District criticism of Fakenham special school plan
Proposals for a new school in Fakenham, which would support dozens of youngsters with autism, have been branded "disappointing" by district council officials.
County education chiefs want to build the specialist facility on the grounds of the town's former sixth form site in Wells Road.
But, while a formal planning application has now been submitted, North Norfolk District Council has raised concerns about the scheme.
In a letter published on its website, the authority insisted it did not oppose the idea of a new school.
But it said it was "regrettable" that the application did not provide detailed plans for how the existing buildings on the site might be developed, beyond a comment that they would be part of future proposals.
It added: "The proposed design is rather disappointing at face value and appears to err more towards the functional than the qualitative.
"Despite this apparent lack of visual interest, and the partial reliance on plain flat roof forms, however, the context prevents a sustainable design objection being put forward.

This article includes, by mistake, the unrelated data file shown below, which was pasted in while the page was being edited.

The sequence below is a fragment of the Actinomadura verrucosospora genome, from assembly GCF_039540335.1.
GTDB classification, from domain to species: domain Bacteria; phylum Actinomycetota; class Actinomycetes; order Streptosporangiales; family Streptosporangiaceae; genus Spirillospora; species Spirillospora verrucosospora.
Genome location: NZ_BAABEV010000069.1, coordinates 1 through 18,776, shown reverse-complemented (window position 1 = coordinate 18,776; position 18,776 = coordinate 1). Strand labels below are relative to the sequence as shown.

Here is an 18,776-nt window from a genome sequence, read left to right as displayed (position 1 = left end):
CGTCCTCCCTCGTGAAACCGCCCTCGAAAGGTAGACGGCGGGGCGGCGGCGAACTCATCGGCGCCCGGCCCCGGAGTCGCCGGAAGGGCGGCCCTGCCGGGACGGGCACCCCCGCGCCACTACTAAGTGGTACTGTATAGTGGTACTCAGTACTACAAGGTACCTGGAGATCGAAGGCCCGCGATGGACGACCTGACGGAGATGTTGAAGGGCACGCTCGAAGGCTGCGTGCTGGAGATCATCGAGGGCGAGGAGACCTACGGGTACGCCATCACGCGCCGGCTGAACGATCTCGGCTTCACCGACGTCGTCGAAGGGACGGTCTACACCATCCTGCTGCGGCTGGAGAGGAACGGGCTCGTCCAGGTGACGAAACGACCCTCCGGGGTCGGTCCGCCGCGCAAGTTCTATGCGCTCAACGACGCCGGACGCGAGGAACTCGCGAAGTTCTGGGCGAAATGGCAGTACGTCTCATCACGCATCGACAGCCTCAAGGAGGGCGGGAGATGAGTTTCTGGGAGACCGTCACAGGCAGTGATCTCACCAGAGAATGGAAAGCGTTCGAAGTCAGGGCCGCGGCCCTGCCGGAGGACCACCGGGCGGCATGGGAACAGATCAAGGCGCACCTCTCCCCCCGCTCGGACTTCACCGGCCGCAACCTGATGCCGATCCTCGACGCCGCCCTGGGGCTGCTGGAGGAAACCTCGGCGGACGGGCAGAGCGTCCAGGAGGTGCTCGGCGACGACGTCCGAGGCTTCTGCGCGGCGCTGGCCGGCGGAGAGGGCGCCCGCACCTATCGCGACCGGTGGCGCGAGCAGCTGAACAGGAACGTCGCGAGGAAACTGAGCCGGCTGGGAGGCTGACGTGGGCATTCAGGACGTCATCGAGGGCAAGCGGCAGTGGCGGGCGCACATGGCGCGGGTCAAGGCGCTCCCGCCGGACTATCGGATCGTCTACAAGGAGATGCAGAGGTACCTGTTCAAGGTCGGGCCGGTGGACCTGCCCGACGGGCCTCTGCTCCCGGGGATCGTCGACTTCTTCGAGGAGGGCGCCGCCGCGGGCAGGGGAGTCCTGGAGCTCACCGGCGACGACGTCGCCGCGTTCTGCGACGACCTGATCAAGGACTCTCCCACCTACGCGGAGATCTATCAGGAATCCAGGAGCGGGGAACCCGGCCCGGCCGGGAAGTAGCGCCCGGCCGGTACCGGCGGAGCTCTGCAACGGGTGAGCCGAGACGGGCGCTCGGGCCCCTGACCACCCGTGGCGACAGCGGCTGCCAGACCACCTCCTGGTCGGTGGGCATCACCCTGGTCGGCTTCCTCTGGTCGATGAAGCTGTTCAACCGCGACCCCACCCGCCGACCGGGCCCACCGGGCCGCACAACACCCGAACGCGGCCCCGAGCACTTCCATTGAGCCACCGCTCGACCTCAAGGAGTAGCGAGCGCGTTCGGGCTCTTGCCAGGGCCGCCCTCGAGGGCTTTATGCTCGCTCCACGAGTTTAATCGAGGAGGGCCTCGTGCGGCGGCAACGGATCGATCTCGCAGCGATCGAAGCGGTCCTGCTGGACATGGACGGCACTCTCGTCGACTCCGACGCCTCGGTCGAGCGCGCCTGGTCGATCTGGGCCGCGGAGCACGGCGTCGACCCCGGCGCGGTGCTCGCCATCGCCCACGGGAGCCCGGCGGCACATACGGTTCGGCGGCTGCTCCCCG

"The main C&D (conservation and design) concern revolves around what happens to the existing school buildings, and in particular the Grade II Listed Building which stands empty and must therefore be regarded as a Building At Risk.
"It is therefore unfortunate that there appears to be no firm plan in place for this heritage asset."
However, in documents submitted as part of the application, Norfolk County Council officials said utilising the existing buildings had been considered.
They said: "The buildings were found to be inadequate, too complicated for adaptation and unsuitable to deliver the SEN accommodation required for a 21st century learning environment."
The document also claimed that demolition of the listed building was not possible, while other solutions combining partial demolition and new development would have been too costly.
The district council, which is a consultee on the application, also raised concerns about the loss of a large oak tree to enable the proposed access to the development, as well as a reduction in green open space.
The county council will decide whether the plan should get the go-ahead at a later date.